Integrating concern for mental health, along with attention to the root causes, is a point of emphasis for those who are hoping — and waiting — to have a baby.
“It’s about focusing on the whole person,” said Tiffany Von Wald, M.D., who specializes in Fertility and Reproductive Medicine at Sanford Health in Sioux Falls, South Dakota. “There is a mind-body connection that is a super-important piece of the fertility journey.
Susan Wicks, a Sanford Health therapist, knows firsthand the struggles that surround challenges when trying to conceive.
Based on her own personal experience, she can verify it can be difficult to cope. Effective care can go well beyond seeking physiological answers to questions about fertility.
“It’s a unique situation,” she said. “I really look forward to being able to talk to women and help them build coping strategies, even in really difficult situations.”
Help is down the hall
As part of that effort, Wicks now has an office down the hall from Sanford doctors who provide fertility care. She serves a vital role within a Sanford Health Fertility and Reproductive Medicine program that offers services, support and resources at every phase of starting a family.
“For people who are dealing with fertility challenges, it’s a very tough issue,” Wicks said. “There can be a lot of shame and anxiety that comes in. There is a lot of self-blame and isolation that can come along with that.”
Providers like Dr. Von Wald have long understood that not being able to have a child right away can include emotional stress. Appropriate behavioral health attention can help lighten the burden.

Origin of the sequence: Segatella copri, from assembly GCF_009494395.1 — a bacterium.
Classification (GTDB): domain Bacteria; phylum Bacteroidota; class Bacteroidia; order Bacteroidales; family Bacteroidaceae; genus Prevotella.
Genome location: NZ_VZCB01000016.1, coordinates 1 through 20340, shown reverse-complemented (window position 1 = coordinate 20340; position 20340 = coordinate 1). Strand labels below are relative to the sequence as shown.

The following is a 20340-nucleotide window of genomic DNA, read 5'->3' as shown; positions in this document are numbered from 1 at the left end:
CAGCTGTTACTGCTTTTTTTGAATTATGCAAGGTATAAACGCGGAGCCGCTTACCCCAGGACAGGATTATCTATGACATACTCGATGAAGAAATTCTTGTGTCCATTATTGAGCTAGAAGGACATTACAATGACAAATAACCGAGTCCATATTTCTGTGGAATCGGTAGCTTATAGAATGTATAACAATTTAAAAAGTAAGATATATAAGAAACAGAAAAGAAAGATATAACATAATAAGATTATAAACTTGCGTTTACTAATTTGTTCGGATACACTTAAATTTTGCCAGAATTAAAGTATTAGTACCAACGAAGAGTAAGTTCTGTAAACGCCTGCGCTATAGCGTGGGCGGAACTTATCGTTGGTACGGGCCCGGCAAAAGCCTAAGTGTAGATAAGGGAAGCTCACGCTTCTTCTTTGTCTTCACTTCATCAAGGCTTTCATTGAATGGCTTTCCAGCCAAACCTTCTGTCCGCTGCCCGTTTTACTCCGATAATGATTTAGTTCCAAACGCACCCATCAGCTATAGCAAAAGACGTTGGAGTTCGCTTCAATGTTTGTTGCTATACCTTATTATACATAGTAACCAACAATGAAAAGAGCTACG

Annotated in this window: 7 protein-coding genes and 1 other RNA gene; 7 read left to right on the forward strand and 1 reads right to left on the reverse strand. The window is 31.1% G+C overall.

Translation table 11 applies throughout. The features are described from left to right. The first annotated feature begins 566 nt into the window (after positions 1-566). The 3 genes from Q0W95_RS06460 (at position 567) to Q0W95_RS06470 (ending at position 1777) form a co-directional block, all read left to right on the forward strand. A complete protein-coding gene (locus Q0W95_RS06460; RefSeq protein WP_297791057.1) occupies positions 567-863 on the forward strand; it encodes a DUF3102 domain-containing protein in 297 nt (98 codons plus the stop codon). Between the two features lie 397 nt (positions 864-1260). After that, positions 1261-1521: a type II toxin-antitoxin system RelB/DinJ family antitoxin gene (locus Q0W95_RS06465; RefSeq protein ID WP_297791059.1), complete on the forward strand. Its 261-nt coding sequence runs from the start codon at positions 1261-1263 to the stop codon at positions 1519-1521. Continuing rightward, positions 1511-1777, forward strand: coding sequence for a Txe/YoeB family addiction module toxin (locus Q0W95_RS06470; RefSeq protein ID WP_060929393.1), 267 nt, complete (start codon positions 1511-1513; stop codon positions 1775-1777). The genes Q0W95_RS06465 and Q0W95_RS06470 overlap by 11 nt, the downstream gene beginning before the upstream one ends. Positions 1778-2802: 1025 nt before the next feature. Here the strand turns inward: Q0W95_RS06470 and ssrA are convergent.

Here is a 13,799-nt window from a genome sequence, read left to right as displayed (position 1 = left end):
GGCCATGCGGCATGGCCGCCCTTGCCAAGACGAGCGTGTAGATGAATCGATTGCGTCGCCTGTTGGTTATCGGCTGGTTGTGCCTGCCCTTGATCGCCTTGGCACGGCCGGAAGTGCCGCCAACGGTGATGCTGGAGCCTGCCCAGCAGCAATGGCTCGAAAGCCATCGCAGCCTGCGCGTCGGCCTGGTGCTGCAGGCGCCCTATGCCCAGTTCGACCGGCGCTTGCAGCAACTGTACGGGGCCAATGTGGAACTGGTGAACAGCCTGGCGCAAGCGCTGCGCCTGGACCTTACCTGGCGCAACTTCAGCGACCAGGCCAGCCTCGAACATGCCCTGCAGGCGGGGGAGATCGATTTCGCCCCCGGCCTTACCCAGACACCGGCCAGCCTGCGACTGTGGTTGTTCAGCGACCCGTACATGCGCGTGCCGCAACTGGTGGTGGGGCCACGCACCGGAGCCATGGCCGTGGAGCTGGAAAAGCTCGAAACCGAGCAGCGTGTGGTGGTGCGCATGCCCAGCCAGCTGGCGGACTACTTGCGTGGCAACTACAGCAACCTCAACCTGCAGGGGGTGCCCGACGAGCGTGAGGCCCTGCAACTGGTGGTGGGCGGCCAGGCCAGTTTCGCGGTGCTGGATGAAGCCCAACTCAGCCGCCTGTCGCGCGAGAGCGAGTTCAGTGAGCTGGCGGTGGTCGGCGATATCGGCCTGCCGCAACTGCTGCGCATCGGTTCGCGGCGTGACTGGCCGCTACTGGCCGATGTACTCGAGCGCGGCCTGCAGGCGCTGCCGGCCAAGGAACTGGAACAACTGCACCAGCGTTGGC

“The prevalence of mental health disorders like depression and anxiety are very high among patients undergoing fertility treatment,” Dr. Von Wald said. “Counseling can be very effective in lowering stress and anxiety levels. It can help patients learn coping mechanisms and strategies to support them emotionally when they go through fertility treatment.”
That is where the partnership with Wicks comes in. As an integrated part of Sanford Women’s and the fertility services team, she can offer a comforting and convenient option for patients.
“It makes it easier for women to accept the help,” Wicks said. “They can be directed just down the hall to talk to me. My nurse can schedule an appointment.”
Mental health needs are common
It is common for those dealing with infertility to assume they’re to blame for the problems. This feeling can persist even with assurances from providers that it is not their fault.
“They feel like something in them is broken,” Wicks said. “They’re thinking if they just were healthier, if they could just relax, or ate better, this problem would go away.”
So Wicks works with them. It’s OK to be sad about this, she tells them. It’s OK to be angry.
“We can assure them that they’re doing nothing wrong,” Wicks said. “Sometimes we don’t know what is causing the problems with fertility and we tell them that. Hearing those words can bring all kinds of relief.”
Coping strategies most often involve talking about emotions with trusted people. Those dealing with fertility challenges may be reluctant to share much with others about their ongoing concerns.
“It’s vital to find support people you can call when you’re angry or sad,” Wicks said. “You need people who can be there for you. You can also try to engage in activities that have nothing to do with making babies. You don’t have to make your whole world about getting pregnant.”
There are studies suggesting anxiety levels can affect the likelihood of successful treatments, Dr. Von Wald said. With that, it’s important to establish a sense of well-being during the process with an integrative care approach. What is good for the mind, in this case, can also be good for the body.
“With fertility, it’s important to support the whole person,” Dr. Von Wald said. “Emotional health can really impact the outcome.”
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